VLOOKUP MATCH is one of several possible lookup formulas within Microsoft Excel.  This tutorial assumes you already have a decent understanding of how to use VLOOKUP.  If you do not, please click here for a beginner’s tutorial on VLOOKUP.



VLOOKUP MATCH is an improved variation of your basic VLOOKUP or INDEX MATCH formula.  Using VLOOKUP MATCH allows you to perform a matrix lookup – instead of just looking up a vertical value, the MATCH portion of the formula turns your column reference into a dynamic horizontal lookup as well.  VLOOKUP MATCH is mainly useful for situations where you intended to perform heavy editing on your data set after you’ve finished writing your formula.  This is because VLOOKUP MATCH gives your lookup formula insertion immunity; whenever you insert or delete a column within your lookup array, your formula will still pull the correct number.  VLOOKUP MATCH is actually very similar to VLOOKUP HLOOKUP, but is slightly better because it does not require the creation of an additional row to label your column numbers.

The key difference between using VLOOKUP MATCH versus the basic VLOOKUP formula is that, in addition to your vertical lookup value (what you’ll be looking up down the left side of your table) you’ll also have a column lookup value (what you’ll be looking up across the top of your column headings).

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The Syntax

VLOOKUP and MATCH are the two formulas that are combined to perform this lookup.  We’ll look at each of the formulas separately before putting them together.  The primary formula we’ll be using is VLOOKUP:

=VLOOKUP ( lookup value table_array , col_index_num [range_lookup] )

To use this formula, you’ll need a lookup value and a table array.  (We’ll address the column index number later and since we are not performing a range lookup, we can leave that part of the syntax blank)  In the example below, the lookup value is ID number “5” and the table array is the green box surrounding cells B6:F14.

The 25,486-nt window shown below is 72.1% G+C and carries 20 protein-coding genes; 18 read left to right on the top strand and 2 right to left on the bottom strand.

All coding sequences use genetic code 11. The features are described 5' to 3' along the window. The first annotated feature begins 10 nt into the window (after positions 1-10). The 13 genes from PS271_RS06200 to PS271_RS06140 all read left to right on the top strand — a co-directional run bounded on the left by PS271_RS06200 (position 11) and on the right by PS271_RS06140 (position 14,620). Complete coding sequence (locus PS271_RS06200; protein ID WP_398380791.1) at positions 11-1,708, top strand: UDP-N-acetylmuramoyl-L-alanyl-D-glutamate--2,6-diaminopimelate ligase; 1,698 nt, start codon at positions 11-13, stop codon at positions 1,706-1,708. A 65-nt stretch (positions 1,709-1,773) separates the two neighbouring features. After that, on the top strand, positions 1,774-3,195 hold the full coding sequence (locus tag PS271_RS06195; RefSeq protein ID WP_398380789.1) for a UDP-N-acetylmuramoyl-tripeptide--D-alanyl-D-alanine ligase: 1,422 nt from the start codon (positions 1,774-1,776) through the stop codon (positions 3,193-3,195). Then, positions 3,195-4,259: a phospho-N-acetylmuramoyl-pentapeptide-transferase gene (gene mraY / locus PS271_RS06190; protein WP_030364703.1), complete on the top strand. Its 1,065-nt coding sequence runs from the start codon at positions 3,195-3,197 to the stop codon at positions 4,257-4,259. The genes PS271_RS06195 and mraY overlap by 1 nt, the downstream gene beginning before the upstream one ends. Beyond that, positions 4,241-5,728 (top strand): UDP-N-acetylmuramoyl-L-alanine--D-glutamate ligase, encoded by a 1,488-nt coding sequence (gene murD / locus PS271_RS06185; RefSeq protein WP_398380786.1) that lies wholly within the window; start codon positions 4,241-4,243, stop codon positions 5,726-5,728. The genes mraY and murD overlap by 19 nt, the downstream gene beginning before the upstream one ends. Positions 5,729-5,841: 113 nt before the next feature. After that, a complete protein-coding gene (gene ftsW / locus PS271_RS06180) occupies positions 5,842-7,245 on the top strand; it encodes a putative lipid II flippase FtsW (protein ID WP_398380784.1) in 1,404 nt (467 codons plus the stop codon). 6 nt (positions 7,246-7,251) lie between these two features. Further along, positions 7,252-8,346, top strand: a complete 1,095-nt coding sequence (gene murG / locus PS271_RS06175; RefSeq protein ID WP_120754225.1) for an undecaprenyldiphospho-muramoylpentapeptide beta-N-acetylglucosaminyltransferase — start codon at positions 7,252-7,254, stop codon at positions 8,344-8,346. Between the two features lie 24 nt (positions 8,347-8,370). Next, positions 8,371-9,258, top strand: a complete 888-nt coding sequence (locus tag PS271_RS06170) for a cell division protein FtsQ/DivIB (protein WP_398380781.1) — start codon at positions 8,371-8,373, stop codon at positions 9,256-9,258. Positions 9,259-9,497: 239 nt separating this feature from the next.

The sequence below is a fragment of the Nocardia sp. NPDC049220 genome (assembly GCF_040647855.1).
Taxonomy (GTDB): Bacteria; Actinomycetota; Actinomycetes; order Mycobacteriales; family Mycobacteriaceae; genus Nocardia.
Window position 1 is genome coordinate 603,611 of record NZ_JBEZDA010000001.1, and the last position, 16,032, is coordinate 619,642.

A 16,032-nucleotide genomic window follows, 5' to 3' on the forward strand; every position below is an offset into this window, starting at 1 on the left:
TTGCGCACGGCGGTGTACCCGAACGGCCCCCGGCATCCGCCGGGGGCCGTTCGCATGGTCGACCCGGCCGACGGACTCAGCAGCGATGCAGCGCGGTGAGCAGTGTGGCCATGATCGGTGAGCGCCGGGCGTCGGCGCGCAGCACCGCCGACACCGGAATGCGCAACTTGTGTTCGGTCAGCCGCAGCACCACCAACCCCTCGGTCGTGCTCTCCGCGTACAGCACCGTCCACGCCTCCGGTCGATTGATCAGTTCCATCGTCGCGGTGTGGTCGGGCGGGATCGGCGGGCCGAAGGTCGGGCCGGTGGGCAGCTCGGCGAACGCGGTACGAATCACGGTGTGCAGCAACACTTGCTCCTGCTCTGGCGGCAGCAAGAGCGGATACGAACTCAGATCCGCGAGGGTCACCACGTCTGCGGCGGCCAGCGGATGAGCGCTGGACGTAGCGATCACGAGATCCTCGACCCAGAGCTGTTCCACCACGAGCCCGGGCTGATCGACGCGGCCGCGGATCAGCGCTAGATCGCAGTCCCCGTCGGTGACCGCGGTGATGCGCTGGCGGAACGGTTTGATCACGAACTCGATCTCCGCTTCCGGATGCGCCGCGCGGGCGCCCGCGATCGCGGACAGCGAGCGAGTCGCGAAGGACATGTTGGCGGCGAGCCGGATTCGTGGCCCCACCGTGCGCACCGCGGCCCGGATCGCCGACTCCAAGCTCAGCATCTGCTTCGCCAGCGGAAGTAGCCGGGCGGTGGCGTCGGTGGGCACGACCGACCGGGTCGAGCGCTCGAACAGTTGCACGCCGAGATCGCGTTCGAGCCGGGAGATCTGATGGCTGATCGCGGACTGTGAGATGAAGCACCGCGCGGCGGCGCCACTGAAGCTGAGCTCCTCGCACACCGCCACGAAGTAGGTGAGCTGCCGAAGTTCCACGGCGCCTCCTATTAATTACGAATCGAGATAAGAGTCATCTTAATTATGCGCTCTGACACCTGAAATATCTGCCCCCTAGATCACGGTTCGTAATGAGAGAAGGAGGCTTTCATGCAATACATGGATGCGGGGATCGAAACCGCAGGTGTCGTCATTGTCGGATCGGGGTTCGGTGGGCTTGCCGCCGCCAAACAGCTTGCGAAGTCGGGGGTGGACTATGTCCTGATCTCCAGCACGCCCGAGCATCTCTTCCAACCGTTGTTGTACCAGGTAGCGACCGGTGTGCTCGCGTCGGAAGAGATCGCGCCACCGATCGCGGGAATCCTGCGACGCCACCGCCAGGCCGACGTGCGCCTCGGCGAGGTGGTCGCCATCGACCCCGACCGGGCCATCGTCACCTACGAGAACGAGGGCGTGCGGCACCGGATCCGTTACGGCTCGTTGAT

Next we have the MATCH formula:

=MATCH ( lookup value lookup_array , [match _type] )

The match formula returns a position number based on your lookup value’s location within the array you’ve selected.  To use this formula you’ll need both a lookup value and a lookup array.  (The match type parameter should be left blank – doing so tells Excel that we want an exact match).  In the example below, the lookup value we’ll be using is the State of “WA” and the lookup array is the orange box surrounding cells B6:F6.


Putting it Together

The key to VLOOKUP MATCH is that we are replacing the “column index number” syntax of VLOOKUP with the MATCH formula.  Perform this combination using the following steps:

Step 1: Start by typing your VLOOKUP formula as you normally would, inputting the proper lookup value and table array for your lookup; in this example the lookup value is ID number “5” and the table array is the green box surrounding cells B6:F14.


Step 2: When you get to the column index number input, instead of typing in a hard coded number, start typing in the MATCH formula


Step 3: For the MATCH formula’s lookup value, select the cell containing name of the column you want to return from; in this example we want to return a State, so we click on it


Step 4: For the MATCH formula’s lookup array, select the row headings of your table array; in this example it is the orange box surrounding cells B6:F6.


Step 5: Close off both your MATCH formula and your VLOOKUP formula with two parentheses (doing this simply confirms for Excel that we want an exact match for the MATCH formula and that we don’t want to use a range lookup for the VLOOKUP)


How it Works

The MATCH formula we created returns the value 4.  Therefore, based on how we arranged the syntax, the VLOOKUP MATCH in this state is basically performing the same function as a VLOOKUP with a column index number of 4.